IRS Can’t Leave Seminoles Alone
By Earl
Despite the fact that three alleged tribal fraudsters have recently been acquitted of theft charges against them, the Internal Revenue Service has confirmed that it is “looking into the spending practices and other aspects of the Seminole tribe's finances” presumed related to the men, the former tribe operations director, Tim Cox, the tribe’s former computer expert, Dan Wisher, and Wisher's son-in-law, Michael Crumpton.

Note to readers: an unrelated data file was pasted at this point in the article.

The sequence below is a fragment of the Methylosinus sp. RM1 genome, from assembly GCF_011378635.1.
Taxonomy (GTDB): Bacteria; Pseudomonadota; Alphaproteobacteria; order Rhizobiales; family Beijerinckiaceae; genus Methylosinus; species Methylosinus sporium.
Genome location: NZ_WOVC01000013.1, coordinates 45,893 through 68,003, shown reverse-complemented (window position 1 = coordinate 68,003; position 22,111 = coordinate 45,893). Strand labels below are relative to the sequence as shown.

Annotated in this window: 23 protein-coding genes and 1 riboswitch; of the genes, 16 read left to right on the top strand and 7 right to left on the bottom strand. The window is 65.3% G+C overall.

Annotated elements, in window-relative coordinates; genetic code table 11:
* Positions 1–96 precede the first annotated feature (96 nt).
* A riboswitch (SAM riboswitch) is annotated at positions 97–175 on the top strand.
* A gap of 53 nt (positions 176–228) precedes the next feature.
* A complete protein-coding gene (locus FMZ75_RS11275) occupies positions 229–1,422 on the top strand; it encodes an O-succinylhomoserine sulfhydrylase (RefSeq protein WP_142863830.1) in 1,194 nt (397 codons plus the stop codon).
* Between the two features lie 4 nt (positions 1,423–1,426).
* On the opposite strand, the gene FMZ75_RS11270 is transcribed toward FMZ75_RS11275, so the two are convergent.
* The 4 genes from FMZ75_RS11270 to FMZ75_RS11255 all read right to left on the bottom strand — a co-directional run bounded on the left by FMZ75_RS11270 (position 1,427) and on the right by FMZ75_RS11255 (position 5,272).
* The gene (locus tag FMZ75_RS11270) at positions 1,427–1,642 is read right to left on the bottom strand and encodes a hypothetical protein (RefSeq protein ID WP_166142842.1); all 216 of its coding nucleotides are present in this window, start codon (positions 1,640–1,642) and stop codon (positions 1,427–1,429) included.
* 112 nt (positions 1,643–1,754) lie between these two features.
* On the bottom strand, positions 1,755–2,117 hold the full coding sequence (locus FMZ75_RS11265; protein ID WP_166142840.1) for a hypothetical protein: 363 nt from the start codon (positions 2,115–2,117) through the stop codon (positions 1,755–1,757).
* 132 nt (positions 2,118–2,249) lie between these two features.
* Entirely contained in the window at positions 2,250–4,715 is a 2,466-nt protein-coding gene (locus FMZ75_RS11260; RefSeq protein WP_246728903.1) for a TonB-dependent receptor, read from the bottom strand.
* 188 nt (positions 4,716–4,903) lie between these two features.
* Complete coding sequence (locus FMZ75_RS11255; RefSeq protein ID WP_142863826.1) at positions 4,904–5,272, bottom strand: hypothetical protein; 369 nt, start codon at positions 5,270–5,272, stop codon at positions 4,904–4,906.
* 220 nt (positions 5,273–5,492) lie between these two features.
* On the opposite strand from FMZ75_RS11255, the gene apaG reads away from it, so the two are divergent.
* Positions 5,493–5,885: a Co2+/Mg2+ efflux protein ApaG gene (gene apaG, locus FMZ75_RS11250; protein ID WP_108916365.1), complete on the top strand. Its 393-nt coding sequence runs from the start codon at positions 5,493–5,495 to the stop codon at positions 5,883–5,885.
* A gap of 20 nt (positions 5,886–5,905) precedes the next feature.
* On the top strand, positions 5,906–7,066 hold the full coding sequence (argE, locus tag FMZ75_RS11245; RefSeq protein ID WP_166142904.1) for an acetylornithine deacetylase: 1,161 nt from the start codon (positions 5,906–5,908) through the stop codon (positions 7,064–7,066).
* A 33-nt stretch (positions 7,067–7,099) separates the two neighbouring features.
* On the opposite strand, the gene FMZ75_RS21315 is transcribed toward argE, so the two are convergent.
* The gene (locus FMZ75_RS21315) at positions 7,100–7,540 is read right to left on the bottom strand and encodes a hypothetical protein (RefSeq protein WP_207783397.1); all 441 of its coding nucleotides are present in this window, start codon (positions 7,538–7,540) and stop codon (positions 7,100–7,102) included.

The first, failed federal investigation into the trio’s doings took three years and also culminated with the suspension of the Seminole’s Chairman, James Billie. The IRS had listened to testimony from several likely rivals to the four, including some who the IRS admits had paid no taxes at all on millions of dollars they spent on themselves and on gifts they gave to unmentioned others. Rival David Cypress, a tribal councilman, reportedly gave $57 million, over the same three-year period of the IRS’s investigation, “to friends, family and other tribe members, giving millions to his children and $1 million to himself,” according to a witness. Other witnesses said the tribe, through the council, paid “thousands of dollars in cash” to contractors, asking for no receipts.

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